Pro Grand Master’s address - September 2010

Wednesday, 08 September 2010

QUARTERLY COMMUNICATION

8 SEPTEMBER 2010

An address by the MW The Pro Grand Master Peter Lowndes

Brethren,
I hope you have all had a good summer and have come back refreshed to start the new Masonic season.

In July we hosted the annual Tripartite meeting with the Grand Lodges of Ireland and Scotland. This is always a particularly important meeting, not only to maintain our excellent relations, but because it gives an opportunity to liaise on mutual issues to do with our respective Constitutions around the world. For example – and this is of specific significance to our Districts – the topic of precedence, when the English, Irish and Scottish Constitutions are present, in all scenarios, was discussed in detail. The result is that the Grand Secretary will shortly be writing to all our Districts to give the mutually agreed clarifications.

The Board of General Purposes has set up a Strategic Communications Committee to agree the content and design of the various initiatives to successfully achieve the new communication strategy up to our tercentenary in 2017. The Committee consists of the Craft Rulers, the President and Deputy President of the Board and the Grand Secretary.

One of the core objectives of the communication strategy is to help members to describe Freemasonry openly to anyone who is interested. I know that most Provinces have made advances to help this objective. Although openness has been a feature of our Masonic lives for some time now many members are still not clear about what they can talk about – either because they have not been told or because they have been incorrectly briefed. It is therefore very important, as we set out with this new communications strategy, to give clarity to the important question of ‘what can I talk about?’

The short answer is that there is very little in our Freemasonry that we cannot share with our families, friends and colleagues. Our principles and tenets, our traditions, our charitable activities and our history are all subjects we can share with others – acknowledging that each of us is likely to see freemasonry in slightly different ways because our reaction to it is a very personal one. We can all be helped to talk sensibly about the aspects which attract us. But in sharing them we must have clarity and not use Masonic jargon.

Like most specialist groups Freemasonry has developed its own language, jargon and shorthand phrases. Catch phrases from our ceremonies trip easily off the tongue and in few words convey a wealth of meaning to those who are members – but are meaningless to those who are not. We need to learn to talk about Freemasonry in simple terms without jargon – particularly as its use tends to mystify non-Masons and can, in their minds, strengthen some of the myths that have grown up around Freemasonry. An element of the communications strategy is to dilute the many myths that abound – myths that are still believed by many to be fact.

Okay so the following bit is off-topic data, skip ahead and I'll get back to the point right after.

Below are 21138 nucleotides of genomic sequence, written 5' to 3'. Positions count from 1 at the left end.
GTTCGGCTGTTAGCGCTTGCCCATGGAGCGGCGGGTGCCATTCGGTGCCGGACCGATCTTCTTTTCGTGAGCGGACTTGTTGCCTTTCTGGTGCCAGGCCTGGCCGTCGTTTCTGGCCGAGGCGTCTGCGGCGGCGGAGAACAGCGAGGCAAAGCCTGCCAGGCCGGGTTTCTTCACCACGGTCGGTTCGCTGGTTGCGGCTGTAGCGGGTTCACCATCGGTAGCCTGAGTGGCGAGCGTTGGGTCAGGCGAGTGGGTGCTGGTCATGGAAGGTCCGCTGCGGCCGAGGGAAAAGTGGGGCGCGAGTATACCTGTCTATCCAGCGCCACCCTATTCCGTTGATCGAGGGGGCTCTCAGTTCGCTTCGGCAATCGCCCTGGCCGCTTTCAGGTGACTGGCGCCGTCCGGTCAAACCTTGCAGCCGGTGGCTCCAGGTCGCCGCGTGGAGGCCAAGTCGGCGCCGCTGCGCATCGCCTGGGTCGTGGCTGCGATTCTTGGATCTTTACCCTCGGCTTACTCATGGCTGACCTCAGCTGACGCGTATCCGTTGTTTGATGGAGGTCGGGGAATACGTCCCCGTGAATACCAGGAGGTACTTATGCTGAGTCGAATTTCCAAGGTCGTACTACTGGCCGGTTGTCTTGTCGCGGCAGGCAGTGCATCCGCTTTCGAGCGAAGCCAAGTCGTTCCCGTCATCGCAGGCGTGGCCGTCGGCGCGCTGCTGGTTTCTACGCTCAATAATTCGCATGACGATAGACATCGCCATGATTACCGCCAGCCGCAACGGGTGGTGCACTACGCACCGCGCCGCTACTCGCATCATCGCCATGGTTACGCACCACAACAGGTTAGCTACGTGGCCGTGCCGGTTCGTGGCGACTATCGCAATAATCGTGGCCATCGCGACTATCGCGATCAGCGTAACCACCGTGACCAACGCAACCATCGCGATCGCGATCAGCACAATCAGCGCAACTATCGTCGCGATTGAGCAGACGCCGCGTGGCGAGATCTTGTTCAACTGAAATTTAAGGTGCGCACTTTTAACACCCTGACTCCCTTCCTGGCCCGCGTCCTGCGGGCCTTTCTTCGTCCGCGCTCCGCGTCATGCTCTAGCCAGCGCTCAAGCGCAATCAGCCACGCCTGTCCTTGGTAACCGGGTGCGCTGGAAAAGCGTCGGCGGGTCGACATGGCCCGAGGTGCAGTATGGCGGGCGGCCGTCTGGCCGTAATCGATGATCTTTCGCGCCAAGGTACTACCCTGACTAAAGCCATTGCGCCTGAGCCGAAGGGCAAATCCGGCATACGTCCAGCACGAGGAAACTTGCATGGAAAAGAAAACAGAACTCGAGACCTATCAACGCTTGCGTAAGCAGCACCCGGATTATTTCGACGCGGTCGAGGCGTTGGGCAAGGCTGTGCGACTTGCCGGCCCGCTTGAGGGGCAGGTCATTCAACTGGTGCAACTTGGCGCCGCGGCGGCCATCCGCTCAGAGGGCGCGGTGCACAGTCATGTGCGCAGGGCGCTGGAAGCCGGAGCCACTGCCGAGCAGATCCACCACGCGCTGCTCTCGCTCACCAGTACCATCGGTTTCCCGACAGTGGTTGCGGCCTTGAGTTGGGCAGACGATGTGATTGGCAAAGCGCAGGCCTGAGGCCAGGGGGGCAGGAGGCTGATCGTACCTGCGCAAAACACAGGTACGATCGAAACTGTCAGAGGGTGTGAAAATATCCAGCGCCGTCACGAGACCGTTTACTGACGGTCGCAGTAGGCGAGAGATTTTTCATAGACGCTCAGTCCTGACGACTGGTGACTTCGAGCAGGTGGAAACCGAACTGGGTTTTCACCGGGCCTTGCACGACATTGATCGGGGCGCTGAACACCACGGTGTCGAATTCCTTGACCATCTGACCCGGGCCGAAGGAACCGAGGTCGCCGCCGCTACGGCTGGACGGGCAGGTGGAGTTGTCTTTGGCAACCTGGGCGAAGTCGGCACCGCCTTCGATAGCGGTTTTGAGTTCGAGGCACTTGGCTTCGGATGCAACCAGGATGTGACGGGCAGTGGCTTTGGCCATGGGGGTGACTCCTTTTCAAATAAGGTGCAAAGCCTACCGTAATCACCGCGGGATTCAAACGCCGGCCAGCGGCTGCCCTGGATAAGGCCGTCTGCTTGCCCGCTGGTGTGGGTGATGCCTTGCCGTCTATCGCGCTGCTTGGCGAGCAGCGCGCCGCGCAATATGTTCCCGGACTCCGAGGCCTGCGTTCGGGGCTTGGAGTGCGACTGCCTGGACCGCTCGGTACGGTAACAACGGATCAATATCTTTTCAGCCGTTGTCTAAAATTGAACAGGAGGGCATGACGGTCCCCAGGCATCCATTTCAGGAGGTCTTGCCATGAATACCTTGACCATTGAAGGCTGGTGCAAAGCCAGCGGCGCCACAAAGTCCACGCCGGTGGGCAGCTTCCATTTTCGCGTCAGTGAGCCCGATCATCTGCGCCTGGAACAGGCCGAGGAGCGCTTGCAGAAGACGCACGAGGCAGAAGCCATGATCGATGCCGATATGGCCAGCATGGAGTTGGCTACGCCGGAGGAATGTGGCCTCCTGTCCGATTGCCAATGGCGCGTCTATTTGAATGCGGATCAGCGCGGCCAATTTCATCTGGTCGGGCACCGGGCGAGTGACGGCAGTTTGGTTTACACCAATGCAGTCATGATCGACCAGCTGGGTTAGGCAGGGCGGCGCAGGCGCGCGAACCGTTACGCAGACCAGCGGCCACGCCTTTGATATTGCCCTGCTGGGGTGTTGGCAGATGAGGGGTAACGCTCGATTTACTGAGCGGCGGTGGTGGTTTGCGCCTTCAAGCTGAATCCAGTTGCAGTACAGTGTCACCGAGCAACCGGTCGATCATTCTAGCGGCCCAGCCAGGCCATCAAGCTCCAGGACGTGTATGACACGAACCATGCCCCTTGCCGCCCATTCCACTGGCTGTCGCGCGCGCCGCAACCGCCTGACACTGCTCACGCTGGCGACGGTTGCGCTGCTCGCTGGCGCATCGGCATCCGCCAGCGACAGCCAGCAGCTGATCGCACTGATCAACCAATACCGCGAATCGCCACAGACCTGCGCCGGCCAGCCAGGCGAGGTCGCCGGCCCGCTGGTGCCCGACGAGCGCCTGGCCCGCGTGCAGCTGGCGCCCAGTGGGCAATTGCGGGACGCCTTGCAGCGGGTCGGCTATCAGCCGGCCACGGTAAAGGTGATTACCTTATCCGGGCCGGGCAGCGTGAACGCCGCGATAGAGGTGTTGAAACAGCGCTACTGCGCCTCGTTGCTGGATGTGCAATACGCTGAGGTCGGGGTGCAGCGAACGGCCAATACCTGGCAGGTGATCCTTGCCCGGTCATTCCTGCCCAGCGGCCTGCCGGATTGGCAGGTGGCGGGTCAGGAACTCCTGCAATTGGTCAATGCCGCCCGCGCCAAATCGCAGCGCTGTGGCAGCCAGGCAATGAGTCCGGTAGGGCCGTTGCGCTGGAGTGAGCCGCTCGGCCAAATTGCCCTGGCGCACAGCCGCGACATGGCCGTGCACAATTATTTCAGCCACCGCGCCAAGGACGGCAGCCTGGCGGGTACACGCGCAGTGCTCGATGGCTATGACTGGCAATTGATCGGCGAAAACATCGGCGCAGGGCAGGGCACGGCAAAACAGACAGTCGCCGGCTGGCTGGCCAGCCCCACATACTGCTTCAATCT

One of the great myths we need to overcome is that a so-called Masonic “handshake” is given to get business or to do underhand deals. But Brethren, do remember that the signs, grips and words were never intended for casual use in everyday life – they have always been meant to be used deliberately and only in a formal way in Lodge. It is therefore wrong to describe them as recognition signals. Indeed, calling them such simply perpetuates the myth.

Brethren, we are rightly very proud of our Charities and I am strongly in favour of stating publicly all the tremendous good work that emanates from them. However it would be wrong for us to make out that it is our raison d’être. By all means bring them in to any discussions about Freemasonry, but let us not forget that are many and varied other very good reasons for our existence.

The one area we still regard as being private is the detail of our ceremonies. They are not “secret” – the books covering these ceremonies are available for purchase by anyone - nor, as you all well know, do they contain anything untoward. We regard them as being private simply to preserve that “shared experience” we all underwent when we joined Freemasonry, and which is an essential part of our system. Were we to publicly discuss our ceremonies or allow demonstrations of them we would spoil their effect on those who join us in the future and they would be deprived of that “shared experience”. The late Lord Farnham likened the discussing of our rituals with non-Masons to pulling up a prized plant to see how the roots are growing – you will find the answer but in doing so you damage the plant.

As it develops, Brethren, you will hear more about the new communications strategy because the whole Craft will have a part to play in it. It is not simply for Grand Lodge and the Metropolitan, Provincial and District executives to deal with but is one for the whole Craft and, we hope, will help define the future health and happiness of the Craft.

Brethren, you will be aware of the earthquake in New Zealand. Unfortunately it has had a disastrous effect on our Brethren in South Island, many of who have either lost their homes or have had them substantially damaged. Our brethren there need our support and I am pleased to say that the Board of General purposes have agreed to send significant financial assistance, on top of anything the Grand Charity feels that it is able to give, once details of the requirements are known.

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